Last night we had a very special visitor. I got up to let our dogs out at about 1 am and did not turn the lights hoping to not really wake up. I opened the door, my dogs ran out like crazy and suddenly very slowly showing off his beautiful tail walked in a Skunk. I was hoping that I was still asleep… but a horrifying stench started to prove the opposite. I was afraid to move and turn the lights on hoping that this thing would disappear and not spray me. There we were, a skunk and I, in a total darkness playing hide-and-seek. My brave dogs were long gone. After a few terrifying moments in the dark, to my great relief, I saw IT walking outside without losing its sense of dignity. I shut the door. Needless to say, we washed the floors, the dogs, our clothes, our beddings, our couches and our thoughts. Our dogs are clean as never before, but the stench occasionally reminds us about that special guest.
A few days ago Rob heard a disturbing noise from the back kitchen door reminding him of a gunshot. He came to check it out and found three hummingbirds laying on the ground after colliding with our glass door. They had a mild concussion and were a little woozy. He grabbed them from the ground to save them from our cat and very brave dogs, who prefer woozy half dead birds to a very much alive deer. He placed them on a tree branch checking for the life signs. Humanity of a medical professional and curiosity of the artist were fighting in him for a moment and the artist won. He picked up his camera and shot pictures of the half dead birds until he got a perfect picture. In a few hours the birds were gone and Rob had a fabulous portrait of a humming bird. We can only hope that the birds made it to Argentina and did not become a midnight snack for our half stray cat.
Last Wednesday we came home after dinner and were greeted by our German Shepherd Buddy, whose face looked like a little porcupine. Long black and white needles were sticking in all directions from his nose his mouth and on both sides of his face. He felt guilty and did not look us in the eye. He is a smart dog who understands human language, but to learn that porcupines are bad for him is beyond his intellectual abilities. Rob, who just got home from treating patients, silently got out his special surgical instruments and one-by-one pulled out porcupine needles until Buddy was as good as new. It was painful for the dog but he knew it needed to be done and he has blind trust in Robert.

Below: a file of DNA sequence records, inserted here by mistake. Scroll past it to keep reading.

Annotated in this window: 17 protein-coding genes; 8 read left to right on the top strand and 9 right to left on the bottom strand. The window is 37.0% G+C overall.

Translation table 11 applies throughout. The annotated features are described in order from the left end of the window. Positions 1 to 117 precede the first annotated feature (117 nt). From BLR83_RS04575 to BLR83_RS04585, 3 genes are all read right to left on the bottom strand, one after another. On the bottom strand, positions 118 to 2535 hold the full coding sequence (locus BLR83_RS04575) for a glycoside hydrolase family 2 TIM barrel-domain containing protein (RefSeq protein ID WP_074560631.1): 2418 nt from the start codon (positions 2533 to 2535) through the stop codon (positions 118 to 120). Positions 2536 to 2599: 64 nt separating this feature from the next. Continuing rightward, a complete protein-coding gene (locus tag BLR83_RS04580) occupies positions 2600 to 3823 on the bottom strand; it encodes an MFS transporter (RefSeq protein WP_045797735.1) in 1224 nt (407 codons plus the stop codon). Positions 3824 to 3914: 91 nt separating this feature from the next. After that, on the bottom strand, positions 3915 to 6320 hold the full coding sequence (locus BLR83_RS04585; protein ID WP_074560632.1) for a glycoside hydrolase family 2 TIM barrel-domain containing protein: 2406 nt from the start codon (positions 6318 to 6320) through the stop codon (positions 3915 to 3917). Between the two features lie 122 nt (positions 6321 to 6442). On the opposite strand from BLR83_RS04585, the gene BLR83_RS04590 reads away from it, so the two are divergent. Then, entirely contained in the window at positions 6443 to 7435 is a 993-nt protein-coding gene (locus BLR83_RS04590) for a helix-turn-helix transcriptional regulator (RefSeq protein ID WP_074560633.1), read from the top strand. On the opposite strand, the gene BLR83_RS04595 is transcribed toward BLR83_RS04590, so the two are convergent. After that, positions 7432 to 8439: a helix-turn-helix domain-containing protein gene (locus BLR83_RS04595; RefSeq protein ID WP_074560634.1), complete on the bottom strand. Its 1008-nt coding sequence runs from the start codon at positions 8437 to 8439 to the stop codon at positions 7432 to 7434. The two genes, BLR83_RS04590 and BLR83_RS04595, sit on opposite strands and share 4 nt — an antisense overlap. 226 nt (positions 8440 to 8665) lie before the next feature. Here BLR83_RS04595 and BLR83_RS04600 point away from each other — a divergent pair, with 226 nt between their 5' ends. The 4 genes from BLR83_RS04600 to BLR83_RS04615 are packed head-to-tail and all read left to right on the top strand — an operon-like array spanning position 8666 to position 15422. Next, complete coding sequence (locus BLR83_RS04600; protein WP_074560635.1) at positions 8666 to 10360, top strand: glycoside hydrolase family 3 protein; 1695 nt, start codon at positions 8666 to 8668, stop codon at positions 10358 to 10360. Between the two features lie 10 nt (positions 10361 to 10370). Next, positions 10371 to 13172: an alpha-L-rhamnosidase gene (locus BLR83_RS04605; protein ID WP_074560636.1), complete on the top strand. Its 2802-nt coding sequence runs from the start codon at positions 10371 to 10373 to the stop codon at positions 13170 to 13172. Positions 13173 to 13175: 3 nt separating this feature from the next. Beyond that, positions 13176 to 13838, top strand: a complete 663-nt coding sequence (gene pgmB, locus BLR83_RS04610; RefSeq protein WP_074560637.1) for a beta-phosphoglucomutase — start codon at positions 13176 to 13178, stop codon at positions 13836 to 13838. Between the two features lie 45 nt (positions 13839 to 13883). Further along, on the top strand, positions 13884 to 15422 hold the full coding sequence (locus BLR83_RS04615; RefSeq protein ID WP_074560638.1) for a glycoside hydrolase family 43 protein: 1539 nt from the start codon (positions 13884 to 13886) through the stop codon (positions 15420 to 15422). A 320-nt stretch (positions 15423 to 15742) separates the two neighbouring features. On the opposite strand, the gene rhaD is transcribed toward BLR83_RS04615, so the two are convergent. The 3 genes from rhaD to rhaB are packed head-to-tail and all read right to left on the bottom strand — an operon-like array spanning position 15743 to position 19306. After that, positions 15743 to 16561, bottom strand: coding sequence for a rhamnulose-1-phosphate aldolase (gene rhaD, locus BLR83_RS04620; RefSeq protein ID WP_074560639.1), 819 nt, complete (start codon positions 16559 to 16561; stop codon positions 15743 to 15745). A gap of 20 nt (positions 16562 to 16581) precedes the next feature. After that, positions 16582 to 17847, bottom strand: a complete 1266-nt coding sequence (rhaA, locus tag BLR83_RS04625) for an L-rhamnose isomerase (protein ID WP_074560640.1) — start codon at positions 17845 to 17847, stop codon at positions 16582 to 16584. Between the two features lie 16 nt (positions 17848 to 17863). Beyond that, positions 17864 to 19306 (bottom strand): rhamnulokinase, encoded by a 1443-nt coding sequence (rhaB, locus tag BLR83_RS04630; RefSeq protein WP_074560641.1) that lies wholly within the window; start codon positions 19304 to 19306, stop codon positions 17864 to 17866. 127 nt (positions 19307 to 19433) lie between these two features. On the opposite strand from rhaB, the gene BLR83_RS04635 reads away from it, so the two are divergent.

We have a big family of deer living on our hill. They feel this is their property more than ours and always welcome my new effort to grow new species of plants. If I plant something that deer supposedly do not eat, they have a tasting party. Last spring I proclaimed a war on the deer and installed heavy duty plastic around every freshly planted Italian Cyprus. Believe it or not, one day I saw a handsome buck, a 10-point gentleman, effortlessly lifting my sophisticated covers and hospitably inviting all his girls to enjoy the feast. I am against guns, but at that moment if I had one in my hands we would be eating deer meat for the rest of our lives and I would not even feel guilty, at least for a while. They are beautiful animals but very much lack a sense of ethics…
I have lived in this house for the last 15 years. Over this time I have witnessed the drama of Cardinal chicks born in my hanging baskets, saw a Ringtail cat that very much reminded me of a monkey, accompanied a family of Armadillos, seven little babies and mama and papa on their casual mid-afternoon walk under my bedroom window and hosted a family of vultures on my roof while they were giving flying lessons to their young. I have cat allergies and our cat lives outside. Raccoons and opossums love cat food. Blue Jays and Cardinals actually prefer it to bird food. One day we will have a new species of the bird, the meowing ones. We are good neighbors and now, five of us (Rob, two dogs, a cat, and I) are sharing our Animal House with the lively stinking, singing, flying, crawling and hopping hill country animal community.